Famine memorial on Deer Island to be unveiled in May

A view from the site on Der Island, where a Celtic Cross will soon be installed (photo courtesy Mike Carneyy

Plans to establish a monument in Boston Harbor to memorialize some 850 Irish who sought refuge in the mid-19th century only to die in quarantine on Deer Island within sight of the city are nearing completion with a formal unveiling dedication planned for Memorial Day weekend.
About 25,000 Irish souls arrived in our harbor on “coffin ships” between 1847 and 1849, and health officials steered the vessels to Deer Island, where the passengers were placed in quarantine.
There, within sight of the city, hundreds perished – from typhoid fever, pneumonia, dysentery, and consumption. One four-month-old baby died from whooping cough, another five-month-old from cholera. More than one baby perished from “marasmus,” a severe form of malnutrition that leaves a child emaciated and with almost no energy. Although many Irish did survive, those who didn’t were buried in unmarked paupers’ graves on the island.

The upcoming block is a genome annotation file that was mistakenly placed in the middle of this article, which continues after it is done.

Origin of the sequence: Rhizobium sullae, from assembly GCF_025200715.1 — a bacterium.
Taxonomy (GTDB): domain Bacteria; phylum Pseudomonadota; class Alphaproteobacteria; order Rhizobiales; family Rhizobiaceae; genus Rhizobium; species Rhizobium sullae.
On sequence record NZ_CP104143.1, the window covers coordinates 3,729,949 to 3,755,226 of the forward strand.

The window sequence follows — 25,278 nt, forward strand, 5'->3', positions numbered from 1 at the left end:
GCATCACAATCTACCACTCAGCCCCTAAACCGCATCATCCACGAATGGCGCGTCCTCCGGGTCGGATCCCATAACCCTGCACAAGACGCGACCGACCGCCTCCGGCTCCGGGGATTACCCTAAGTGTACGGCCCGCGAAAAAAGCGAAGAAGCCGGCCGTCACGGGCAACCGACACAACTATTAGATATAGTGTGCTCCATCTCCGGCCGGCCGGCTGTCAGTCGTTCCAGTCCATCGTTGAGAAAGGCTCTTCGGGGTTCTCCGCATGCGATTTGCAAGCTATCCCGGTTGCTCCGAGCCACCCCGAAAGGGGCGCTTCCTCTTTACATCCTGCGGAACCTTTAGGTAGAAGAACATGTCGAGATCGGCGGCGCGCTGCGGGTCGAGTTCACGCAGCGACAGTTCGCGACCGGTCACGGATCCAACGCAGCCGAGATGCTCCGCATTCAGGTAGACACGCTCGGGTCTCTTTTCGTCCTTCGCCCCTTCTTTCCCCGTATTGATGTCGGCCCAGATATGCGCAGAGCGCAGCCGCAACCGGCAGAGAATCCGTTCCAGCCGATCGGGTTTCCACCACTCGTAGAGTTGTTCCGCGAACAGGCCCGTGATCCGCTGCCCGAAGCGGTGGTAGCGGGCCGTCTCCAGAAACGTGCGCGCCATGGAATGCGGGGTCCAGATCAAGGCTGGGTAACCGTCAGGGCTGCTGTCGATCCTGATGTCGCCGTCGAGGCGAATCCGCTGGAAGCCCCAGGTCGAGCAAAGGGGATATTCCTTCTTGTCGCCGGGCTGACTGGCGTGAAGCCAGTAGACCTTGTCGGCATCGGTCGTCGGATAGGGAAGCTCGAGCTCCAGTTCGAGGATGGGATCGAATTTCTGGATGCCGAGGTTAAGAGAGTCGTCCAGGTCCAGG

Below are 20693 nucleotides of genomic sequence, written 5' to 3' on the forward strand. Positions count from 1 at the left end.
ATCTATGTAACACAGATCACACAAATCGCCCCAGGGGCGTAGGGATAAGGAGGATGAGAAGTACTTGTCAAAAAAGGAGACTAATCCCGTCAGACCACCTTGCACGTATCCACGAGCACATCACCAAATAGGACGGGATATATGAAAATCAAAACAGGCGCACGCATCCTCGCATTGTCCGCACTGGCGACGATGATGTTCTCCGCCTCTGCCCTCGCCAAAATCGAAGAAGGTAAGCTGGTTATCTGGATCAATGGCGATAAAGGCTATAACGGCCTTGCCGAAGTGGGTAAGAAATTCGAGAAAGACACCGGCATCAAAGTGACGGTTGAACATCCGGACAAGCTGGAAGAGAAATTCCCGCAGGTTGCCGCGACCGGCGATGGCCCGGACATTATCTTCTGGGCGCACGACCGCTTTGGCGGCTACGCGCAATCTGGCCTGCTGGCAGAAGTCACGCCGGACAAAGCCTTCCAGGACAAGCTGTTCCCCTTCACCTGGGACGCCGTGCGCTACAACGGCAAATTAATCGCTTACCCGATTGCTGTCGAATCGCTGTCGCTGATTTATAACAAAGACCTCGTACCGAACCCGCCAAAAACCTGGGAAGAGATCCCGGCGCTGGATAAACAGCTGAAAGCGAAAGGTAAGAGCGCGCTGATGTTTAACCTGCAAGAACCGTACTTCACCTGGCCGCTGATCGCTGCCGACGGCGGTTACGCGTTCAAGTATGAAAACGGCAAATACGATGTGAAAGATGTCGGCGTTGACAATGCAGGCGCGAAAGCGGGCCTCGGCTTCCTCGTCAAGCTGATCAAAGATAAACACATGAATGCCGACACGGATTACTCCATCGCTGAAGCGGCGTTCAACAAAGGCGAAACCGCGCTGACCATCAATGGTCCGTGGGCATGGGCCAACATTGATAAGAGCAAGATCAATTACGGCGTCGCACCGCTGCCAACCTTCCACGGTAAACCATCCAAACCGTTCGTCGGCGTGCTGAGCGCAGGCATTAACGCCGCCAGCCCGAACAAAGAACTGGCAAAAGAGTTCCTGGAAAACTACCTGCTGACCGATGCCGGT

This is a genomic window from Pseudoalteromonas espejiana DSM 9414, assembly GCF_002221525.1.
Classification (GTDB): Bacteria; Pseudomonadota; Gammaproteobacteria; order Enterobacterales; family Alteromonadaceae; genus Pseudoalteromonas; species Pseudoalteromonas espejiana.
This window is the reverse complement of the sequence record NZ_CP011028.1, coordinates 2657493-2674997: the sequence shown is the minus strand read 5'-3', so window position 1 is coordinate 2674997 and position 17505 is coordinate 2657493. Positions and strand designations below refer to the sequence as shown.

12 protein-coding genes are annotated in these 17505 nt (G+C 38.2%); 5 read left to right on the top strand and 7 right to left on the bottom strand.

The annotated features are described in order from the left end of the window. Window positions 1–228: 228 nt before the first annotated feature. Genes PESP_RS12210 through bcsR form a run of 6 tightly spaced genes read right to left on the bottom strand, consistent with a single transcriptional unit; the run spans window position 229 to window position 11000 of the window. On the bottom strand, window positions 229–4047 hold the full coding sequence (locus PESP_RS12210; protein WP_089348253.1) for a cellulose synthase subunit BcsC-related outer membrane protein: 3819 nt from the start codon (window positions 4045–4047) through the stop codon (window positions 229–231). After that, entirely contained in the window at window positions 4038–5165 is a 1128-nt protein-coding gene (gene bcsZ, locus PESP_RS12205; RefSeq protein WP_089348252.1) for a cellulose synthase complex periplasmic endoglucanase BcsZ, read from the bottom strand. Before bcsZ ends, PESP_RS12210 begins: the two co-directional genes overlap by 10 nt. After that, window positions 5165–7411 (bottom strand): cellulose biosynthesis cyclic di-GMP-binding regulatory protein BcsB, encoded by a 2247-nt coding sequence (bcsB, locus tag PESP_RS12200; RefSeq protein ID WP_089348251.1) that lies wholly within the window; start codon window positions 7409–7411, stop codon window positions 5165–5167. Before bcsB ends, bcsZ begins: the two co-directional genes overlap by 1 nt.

A newly formed group, “The Irish Great Hunger Deer Island Memorial Committee,” was formed three years ago to work with the MWRA, which owns the island, and public-spirited business people from Boston and Winthrop to develop a new vision for the memorial.
The group plans a 16-foot classic Irish/Celtic granite cross with a four-foot concrete foundation on a majestic Deer Island promontory overlooking the harbor, from which visitors will see the shores of Boston, from the downtown skyscrapers to the city’s southern waterfront, including South Boston, Dorchester, and Quincy.
The ceremonies are planned for Saturday morning, May 25, 2019. Details of the program are still being organized.